Claes Oldenburg’s Larger Than Life Legacy

Claes Oldenburgs Larger Than Life Legacy

With Homecoming weekend fast approaching, the Latin community is preparing to welcome alumni for reunions to celebrate their successes and memories. Homecoming is also a time to honor members of the Latin community who passed away in the past year. Legendary pop art artist and sculptor Claes Oldenburg ‘46, who died in July at age 93, will be commemorated during Homecoming weekend this year.

Oldenburg is known for his giant sized public art and sculptures of everyday objects. Giant may not be a big enough adjective—his art was supersized.

Image of “Batcolumn”

“Claes’ work was a monumental achievement when it comes to scale, innovation, design, and longevity,” Middle School art teacher Russell Harris said. “Being a graduate at Latin School is a great way for him to be an inspiration to up-and-coming artists to let them know that being an artist is more doable than they think if they have the drive, the perseverance, and the voice to share their imagination with others.”

Oldenburg enrolled at Latin at the age of seven when his family moved to Chicago so his father could serve as the Swedish Consul General. After graduating from Latin, he studied at Yale University, and after college, he returned to Chicago to study at the School of the Art Institute of Chicago (SAIC). While at SAIC, he worked drawing comics for the Chicago City News Bureau. But comics would not be where he made his name—supersized sculptures would become his signature.

His work is on display across the world, from Tokyo to Minneapolis. In 1977, Chicago received its own Oldenburg sculpture. His work in Chicago, known as “Batcolumn,” is 101 feet tall. Located at 600 West Madison, it is a colossal gray metal baseball bat, made of steel lattice, and it looks like it might belong in the city skyline. The “Batcolumn” is true to Oldenburg’s signature style: taking an everyday object and expanding it to gargantuan proportions. According to the Chicago Department of Cultural Affairs, “[The ‘Batcolumn’] can alternately be seen as a reference to historical monumental columns, a salute to the American institution of baseball or a tribute to the steel industry.”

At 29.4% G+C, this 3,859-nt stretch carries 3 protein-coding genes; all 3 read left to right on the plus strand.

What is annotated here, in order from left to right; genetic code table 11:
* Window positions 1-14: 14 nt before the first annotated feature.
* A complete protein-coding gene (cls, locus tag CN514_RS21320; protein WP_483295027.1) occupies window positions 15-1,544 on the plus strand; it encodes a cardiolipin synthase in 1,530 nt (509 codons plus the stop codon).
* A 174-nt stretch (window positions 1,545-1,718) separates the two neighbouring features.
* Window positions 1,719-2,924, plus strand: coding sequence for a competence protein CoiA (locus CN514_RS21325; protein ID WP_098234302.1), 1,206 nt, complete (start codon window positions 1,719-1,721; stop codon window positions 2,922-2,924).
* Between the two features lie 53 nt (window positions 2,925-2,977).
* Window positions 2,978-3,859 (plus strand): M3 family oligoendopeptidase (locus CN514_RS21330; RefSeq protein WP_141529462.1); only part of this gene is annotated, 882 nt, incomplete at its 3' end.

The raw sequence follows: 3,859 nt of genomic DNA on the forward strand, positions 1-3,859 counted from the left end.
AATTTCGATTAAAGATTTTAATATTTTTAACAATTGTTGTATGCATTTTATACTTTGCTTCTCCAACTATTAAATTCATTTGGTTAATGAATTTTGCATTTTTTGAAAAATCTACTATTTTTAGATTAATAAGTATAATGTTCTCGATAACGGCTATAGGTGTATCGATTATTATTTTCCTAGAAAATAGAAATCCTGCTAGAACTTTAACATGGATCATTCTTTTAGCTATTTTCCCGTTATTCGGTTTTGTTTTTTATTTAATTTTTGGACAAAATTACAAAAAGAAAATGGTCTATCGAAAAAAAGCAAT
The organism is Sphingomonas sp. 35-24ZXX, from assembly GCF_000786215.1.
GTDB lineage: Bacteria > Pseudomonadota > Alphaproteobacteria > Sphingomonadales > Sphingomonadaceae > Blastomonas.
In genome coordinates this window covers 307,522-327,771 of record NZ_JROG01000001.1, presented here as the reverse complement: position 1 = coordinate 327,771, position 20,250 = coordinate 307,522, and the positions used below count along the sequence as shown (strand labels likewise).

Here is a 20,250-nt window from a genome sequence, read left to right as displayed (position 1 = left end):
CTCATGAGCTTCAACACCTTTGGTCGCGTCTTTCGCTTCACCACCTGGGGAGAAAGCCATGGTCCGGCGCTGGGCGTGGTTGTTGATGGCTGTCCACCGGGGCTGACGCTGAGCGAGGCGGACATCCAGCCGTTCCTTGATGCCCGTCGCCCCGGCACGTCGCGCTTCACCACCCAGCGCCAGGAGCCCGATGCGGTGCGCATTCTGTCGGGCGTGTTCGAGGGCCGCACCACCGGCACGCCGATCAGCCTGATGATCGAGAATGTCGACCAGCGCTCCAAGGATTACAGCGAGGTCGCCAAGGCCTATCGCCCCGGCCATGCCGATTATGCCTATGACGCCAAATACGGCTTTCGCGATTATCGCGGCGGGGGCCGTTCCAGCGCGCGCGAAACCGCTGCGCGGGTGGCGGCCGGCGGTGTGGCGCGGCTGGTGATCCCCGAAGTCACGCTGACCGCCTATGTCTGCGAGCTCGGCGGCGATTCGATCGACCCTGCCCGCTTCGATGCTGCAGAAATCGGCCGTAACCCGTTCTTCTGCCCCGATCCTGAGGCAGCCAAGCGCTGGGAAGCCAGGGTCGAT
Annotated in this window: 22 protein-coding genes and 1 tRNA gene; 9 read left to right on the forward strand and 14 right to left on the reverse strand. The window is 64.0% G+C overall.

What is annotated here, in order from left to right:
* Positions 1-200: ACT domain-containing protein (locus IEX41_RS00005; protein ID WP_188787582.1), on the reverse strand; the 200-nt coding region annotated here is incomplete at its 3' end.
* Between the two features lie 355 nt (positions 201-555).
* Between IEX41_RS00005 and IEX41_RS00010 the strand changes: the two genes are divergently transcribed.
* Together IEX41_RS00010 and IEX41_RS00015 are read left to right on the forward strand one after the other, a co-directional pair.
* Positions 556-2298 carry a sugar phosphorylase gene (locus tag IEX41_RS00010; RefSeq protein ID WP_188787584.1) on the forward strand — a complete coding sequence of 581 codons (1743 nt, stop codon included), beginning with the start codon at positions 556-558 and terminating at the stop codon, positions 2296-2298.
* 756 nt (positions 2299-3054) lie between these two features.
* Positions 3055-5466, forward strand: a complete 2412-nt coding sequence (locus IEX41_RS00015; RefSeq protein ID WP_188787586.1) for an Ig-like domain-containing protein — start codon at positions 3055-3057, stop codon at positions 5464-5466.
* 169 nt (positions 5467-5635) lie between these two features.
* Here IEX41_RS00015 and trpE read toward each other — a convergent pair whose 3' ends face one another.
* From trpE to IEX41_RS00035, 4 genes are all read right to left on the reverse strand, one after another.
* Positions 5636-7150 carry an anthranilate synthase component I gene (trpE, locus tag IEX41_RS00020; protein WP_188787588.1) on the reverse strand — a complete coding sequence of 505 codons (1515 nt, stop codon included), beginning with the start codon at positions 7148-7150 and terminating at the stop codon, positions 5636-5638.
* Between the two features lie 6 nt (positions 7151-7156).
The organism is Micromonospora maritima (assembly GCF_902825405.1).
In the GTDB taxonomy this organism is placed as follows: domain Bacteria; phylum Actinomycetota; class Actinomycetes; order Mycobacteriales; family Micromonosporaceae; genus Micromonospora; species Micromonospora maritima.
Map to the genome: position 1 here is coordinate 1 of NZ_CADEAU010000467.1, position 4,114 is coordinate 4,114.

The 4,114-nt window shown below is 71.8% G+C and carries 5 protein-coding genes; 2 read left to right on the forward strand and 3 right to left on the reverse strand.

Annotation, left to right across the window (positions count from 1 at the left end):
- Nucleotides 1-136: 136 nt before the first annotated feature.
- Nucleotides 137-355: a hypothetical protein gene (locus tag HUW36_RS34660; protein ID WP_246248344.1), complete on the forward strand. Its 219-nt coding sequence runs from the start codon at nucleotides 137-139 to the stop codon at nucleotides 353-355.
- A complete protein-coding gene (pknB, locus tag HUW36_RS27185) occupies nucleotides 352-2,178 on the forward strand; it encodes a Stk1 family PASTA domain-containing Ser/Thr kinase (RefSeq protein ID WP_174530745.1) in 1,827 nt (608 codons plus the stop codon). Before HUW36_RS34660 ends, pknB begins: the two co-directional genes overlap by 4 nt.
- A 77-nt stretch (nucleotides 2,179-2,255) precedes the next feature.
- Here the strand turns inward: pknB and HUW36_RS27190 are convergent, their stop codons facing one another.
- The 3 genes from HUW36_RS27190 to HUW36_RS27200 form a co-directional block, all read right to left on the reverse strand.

Today, 45 years after its installation, it can be seen as part of the city. The sculpture is perfect for a two-baseball-team town. It also is perfect for a town where public art is valued, from the Picasso sculpture to the Bean. A plaque at the base of the “Batcolumn” reads, “Oldenburg selected the baseball bat as an emblem of Chicago’s ambition and vigor.”

However, one sculpture that Oldenburg planned never came to fruition. A decade before “Batcolumn,” in 1967, he proposed replacing another well-renowned, giant monument—the Washington monument—with a giant sculpture of open scissors. “Scissors in Motion,” the considered name of the sculpture, seems especially relevant today as it was a way to symbolize a divided country. America still has a passion for baseball and is still wrestling with bitter divides and polarization. Oldenburg had a passion for capturing these large issues and portraying them in a larger than life way.

In the Lower School, art teacher Brenda Friedman, who recently retired from Latin, taught her classes about Claes Oldenburg and how everyday objects are art and inspire art.

Latin senior Cole Hanover fondly remembers the lesson on Oldenberg. “I remember learning about Oldenburg in Lower School as part of Ms. Friedman’s unit on contemporary artists, and the sculpture that caught my attention most was a photo of the spoon with the cherry on it, just because it looked stylish,” Cole said. “It wasn’t until I visited the sculpture garden in Minneapolis this summer that I got to see it in person and truly appreciate the design, stature, and infrastructure of the piece. It’s truly something to behold. It’s a shame I didn’t take the time to recognize the ingenuity that went into his work until after he passed.”

Upper School art teacher Derek Haverland also expressed his admiration. “One thing I appreciate about Oldenburg is the way he took everyday objects that would fit in your hand, and exaggerated the scale into something excessive, monumental, or larger than life,” Mr. Haverland said. “While some maintain the form of the actual object, other ‘soft sculptures’ create an unusual twist on how we normally perceive everyday objects.”

Claes Oldenburg’s legacy—much like his art—is huge. He thought big and made big things. That he began his education and career right here at Latin is a great source of Roman pride.